Scott, Daniel (DNB00)
|←Scott, Cuthbert||Dictionary of National Biography, 1885-1900, Volume 51
SCOTT, DANIEL, LL.D. (1694–1759), theological writer and lexicographer, born on 21 March 1693–4, was son, by the second wife, of Daniel Scott, a London merchant. The family was probably a branch of the Scotts of Stapleford Tawney, Essex [for his half-brother, Thomas, see under Scott, Joseph Nicol]. Daniel was admitted to Merchant Taylors' School on 10 March 1704, but left to be educated for the ministry under Samuel Jones (1680?–1719) [q. v.] at Glou- cester (where in 1711 he was the ‘bed-fellow’ of Thomas Secker [q. v.], afterwards archbishop of Canterbury), and at Tewkesbury, where in 1712 Joseph Butler [q. v.] became his fellow-student. Secker speaks highly of his religious character. From Jones's academy Scott proceeded to the university of Leyden, which he entered on 13 Aug. 1714, aged 20, as a student in theology. He appears again as a student of medicine on 20 June 1718, aged 25. He graduated LL.D. at Leyden on 16 May 1719. He is said to have graduated LL.D. at Utrecht, but his name is not in the Utrecht ‘Album Studiosorum,’ 1886. While at Utrecht he became a baptist, and joined the Mennonite communion. He appears for some time to have exercised the ministry at Colchester, and afterwards in London, but there is no record of his ministry. His main occupations were those of the scholar and the critic. His anonymous ‘Essay’ (1725) on the doctrine of the Trinity, elaborate and undoubtedly able, attempted the impossible task of a middle way between Clarke and Waterland, and satisfied nobody except Job Orton [q. v.] The first edition of the ‘Essay’ is said to have been bought up and suppressed by Edmund Gibson [q. v.], bishop of London. The notes to his version (1741) of St. Matthew show good scholarship; he makes a point of proving that the Hebraisms of the New Testament have their parallels in classic Greek, and improves Mill's collection of various readings, especially by a more accurate citation of oriental versions [see Mill, John, (1645–1707)]; Doddridge, his personal friend, in his ‘Family Expositor,’ refers to Scott's notes as learned, ingenious, candid, and accurate. His labours as a lexicographer were encouraged by Secker and Butler, to whom he severally dedicated the two noble volumes of his appendix to Stephanus's ‘Thesaurus,’ a work of great merit, which cost him several hundred pounds and injured his health. The letter A, which fills more than half the first volume, is the only part printed as originally drawn up, the remainder being condensed.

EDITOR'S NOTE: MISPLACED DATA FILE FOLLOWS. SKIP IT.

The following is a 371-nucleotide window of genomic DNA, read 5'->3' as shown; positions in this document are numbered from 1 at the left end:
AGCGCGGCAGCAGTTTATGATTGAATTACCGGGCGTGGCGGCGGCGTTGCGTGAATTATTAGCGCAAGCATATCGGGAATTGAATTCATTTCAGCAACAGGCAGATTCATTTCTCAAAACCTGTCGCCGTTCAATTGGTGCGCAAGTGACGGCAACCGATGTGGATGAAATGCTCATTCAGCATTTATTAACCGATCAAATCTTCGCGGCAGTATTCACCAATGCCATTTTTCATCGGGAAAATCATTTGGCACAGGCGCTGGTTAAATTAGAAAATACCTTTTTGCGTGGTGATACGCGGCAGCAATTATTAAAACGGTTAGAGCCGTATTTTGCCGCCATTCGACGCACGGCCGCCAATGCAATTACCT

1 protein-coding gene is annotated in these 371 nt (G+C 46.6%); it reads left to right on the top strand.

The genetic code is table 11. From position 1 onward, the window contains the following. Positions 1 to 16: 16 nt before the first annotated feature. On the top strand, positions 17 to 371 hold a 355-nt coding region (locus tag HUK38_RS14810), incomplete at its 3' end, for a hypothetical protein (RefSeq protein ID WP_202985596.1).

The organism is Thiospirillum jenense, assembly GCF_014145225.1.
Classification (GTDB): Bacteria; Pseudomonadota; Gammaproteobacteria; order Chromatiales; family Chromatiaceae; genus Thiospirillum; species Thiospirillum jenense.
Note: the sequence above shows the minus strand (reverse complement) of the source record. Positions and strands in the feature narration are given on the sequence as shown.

Scott died unmarried at Cheshunt on 29 March 1759, and was buried in the churchyard on 3 April. His will, dated 21 April 1755, was proved on 12 April 1759 (P. C. C. 147 Arran; cf. Notes and Queries, 7th ser. x. 57). He published: 1. ‘Disputatio … de Patria Potestate Romana,’ &c., Leyden, 1719, 4to. 2. ‘An Essay towards a Demonstration of the Scripture-Trinity. By Philanthropus Londinensis,’ &c., 1725, 8vo; 2nd edit., enlarged, 1738, 8vo; 3rd edit. Sherborne [1778?], 12mo (abridged by Robert Goadby [q. v.], with prefixed account of the author, probably by Orton); this edition is dated 1770 in the British Museum catalogue, but the postscript refers to a book published in 1772. 3. ‘A New Version of St. Matthew's Gospel: with Select Notes … added, a Review of Dr. Mill's Notes,’ &c., 1741, 4to (the version is divided into thirty-four sections). 4. ‘Appendix ad Thesaurum Græcæ Linguæ ab Hen. Stephano constructum, et ad Lexica Constantini & Scapulæ,’ &c., 1745–6, fol. 2 vols. This appendix, reviewed in ‘Nova Acta Eruditorum’ (Leipzig, May 1749, p. 241), is incorporated in the edition of Stephanus (1816–28) by Edmund Henry Barker [q. v.], and is employed in the edition of Scapula (1820) by Bailey and Major.
The British Museum catalogue erroneously assigns to Scott a tract against Clarke, ‘The True Scripture Doctrine of the … Trinity, continued,’ 1715, 8vo. This is the sequel to ‘The Scripture Doctrine of the … Trinity vindicated’ (written before May 1713, with a recommendatory letter by Robert Nelson [q. v.]), and erroneously assigned to James Knight, D.D.[Some Account, prefixed to Sherborne edition of Scott's Essay; Gibbon's Memoirs of Watts, 1780, pp. 386 sq.; Protestant Dissenter's Magazine, 1795, p. 186; Orton's Letters to Dissenting Ministers, 1806, ii. 136, 247 (needs correction); Album Studiosorum Academiæ Lugduno Batavæ, 1875, pp. 837, 858; Browne's Hist. Congr. Norf. and Suff. 1877, p. 268; Notes and Queries, 8th ser. iv. 37; information kindly furnished by Hardinge F. Giffard, esq., and by Dr. W. N. du Rieu, Leyden.]